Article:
An example that is analogous to a global ceasefire is the Olympic Truce. In 1993, the United Nations General Assembly adopted a resolution reviving the ‘Olympic Truce’; observed at the time of the Olympic Games in ancient Greece. In 776 BC, King Ifitos proposed a truce called ‘Ekecheria’ (Olympic Truce) for seven days before and after the Games so that sportspersons could travel without becoming collateral in the ongoing conflict between the Greek states. The modern Olympic Truce was adopted before the 1994 Winter Olympics and has been renewed before every Olympic Games. The truce facilitated humanitarian assistance to a conflict-ridden Sarajevo in 1994, and brought together the delegations of South and North Korea to march behind the flag of the Korean peninsula at the Sydney Olympics in 2000.
These examples, particularly the Olympic Truce, show that conflicting parties and countries can and have previously agreed to expressions of solidarity for a common cause. Given the multi-dimensional costs of armed conflict, a global humanitarian ceasefire during this pandemic, agreed to collectively by the international community, could bring much needed, albeit temporary, relief to governments and populations. The deadly conflation of war and pandemic allows governments to misrepresent or even hide information about one or the other. For instance, public memory about the Spanish Flu in Europe was weakened through heavy press censorship during the First World War, and led to the representation of pandemic deaths as war casualties.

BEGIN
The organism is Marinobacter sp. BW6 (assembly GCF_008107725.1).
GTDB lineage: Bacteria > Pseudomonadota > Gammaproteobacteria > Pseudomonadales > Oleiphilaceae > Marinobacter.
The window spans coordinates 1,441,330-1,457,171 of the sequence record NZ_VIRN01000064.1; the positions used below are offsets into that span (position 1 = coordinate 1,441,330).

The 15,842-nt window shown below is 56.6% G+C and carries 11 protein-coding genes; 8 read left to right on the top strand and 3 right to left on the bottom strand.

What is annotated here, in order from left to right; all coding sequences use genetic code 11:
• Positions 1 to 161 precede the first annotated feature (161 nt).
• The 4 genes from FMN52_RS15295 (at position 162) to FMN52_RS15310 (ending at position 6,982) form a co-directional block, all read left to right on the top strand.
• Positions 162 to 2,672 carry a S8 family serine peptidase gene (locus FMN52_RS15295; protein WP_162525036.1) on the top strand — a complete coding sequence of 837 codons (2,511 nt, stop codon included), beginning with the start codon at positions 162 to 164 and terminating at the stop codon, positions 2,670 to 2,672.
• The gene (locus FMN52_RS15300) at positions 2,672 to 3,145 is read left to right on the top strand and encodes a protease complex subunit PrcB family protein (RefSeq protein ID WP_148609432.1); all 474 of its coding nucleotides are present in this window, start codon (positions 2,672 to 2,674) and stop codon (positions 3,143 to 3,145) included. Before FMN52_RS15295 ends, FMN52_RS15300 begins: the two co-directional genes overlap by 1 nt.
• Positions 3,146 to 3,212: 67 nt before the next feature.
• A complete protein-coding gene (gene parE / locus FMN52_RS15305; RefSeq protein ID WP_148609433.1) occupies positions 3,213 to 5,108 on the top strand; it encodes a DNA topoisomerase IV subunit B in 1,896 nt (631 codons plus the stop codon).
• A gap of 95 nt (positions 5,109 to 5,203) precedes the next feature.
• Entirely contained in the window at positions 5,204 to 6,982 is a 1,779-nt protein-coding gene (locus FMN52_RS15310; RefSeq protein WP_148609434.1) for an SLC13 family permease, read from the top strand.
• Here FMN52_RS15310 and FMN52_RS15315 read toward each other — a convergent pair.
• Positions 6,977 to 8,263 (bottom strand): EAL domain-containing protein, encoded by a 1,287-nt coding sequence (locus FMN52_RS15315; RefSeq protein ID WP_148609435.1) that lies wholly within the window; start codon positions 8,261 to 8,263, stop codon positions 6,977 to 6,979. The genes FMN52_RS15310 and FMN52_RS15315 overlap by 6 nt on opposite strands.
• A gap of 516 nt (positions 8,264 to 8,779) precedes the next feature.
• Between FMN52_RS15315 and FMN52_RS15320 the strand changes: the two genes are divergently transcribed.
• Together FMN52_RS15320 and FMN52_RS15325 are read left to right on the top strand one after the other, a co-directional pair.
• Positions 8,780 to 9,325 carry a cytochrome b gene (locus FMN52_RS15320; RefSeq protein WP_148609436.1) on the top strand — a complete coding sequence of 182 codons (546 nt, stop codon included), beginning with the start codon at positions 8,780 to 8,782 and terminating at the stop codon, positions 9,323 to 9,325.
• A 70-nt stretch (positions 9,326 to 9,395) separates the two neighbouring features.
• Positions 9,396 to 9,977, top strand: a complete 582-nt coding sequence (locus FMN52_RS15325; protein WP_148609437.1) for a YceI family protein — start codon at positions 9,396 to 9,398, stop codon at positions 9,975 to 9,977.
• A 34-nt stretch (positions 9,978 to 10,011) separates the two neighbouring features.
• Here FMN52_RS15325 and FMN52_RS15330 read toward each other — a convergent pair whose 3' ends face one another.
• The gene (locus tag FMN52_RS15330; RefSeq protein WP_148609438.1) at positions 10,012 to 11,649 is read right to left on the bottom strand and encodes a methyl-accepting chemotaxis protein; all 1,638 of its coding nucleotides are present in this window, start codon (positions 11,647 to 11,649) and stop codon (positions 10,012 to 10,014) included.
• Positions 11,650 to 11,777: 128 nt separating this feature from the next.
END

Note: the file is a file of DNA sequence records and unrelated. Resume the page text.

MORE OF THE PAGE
A global ceasefire can avoid a similar fate in the time of COVID-19.
Whereas Guterres’ appeal has garnered a positive reception in many parts of the world, fighting continues in Afghanistan, Libya, Myanmar, and Iraq. From March through April 2020, ceasefire violations have spiked on the India-Pakistan border in Kashmir amidst lockdowns imposed by both countries to tackle the pandemic.
It can be relatively easier to negotiate ceasefires than to sustain them. Temporary ceasefires are especially fragile. In the absence of formality, they can easily collapse. The local ceasefires declared recently have mostly been announced unilaterally, and could be violated as soon as one side sees benefit in an opportunistic strike. If the global ceasefire is to be a durable one, it should be endorsed by the major powers and monitored by an international body like the UN.
The solidarity of the UN Security Council, which is responsible for international peace and security as per the UN Charter, is therefore crucial for a viable global ceasefire. The UNSC has been indecisive on the French proposal for limited ceasefires in conflict zones. Reports suggest that the US and Russia fear that a universal ceasefire would inhibit their counter-terrorism and counter-insurgency operations around the world. Current UNSC efforts to reach consensus on a global response to the pandemic have also been held up by the downturn in US-China relations. So far, politics has prevailed over the pandemic.
To rephrase Guterres, the fury of the virus also illustrates the folly of our times.
*Tanvi Kulkarni is Assistant Professor of Defence and Strategic Studies at Pune University, and a Visiting Fellow with IPCS.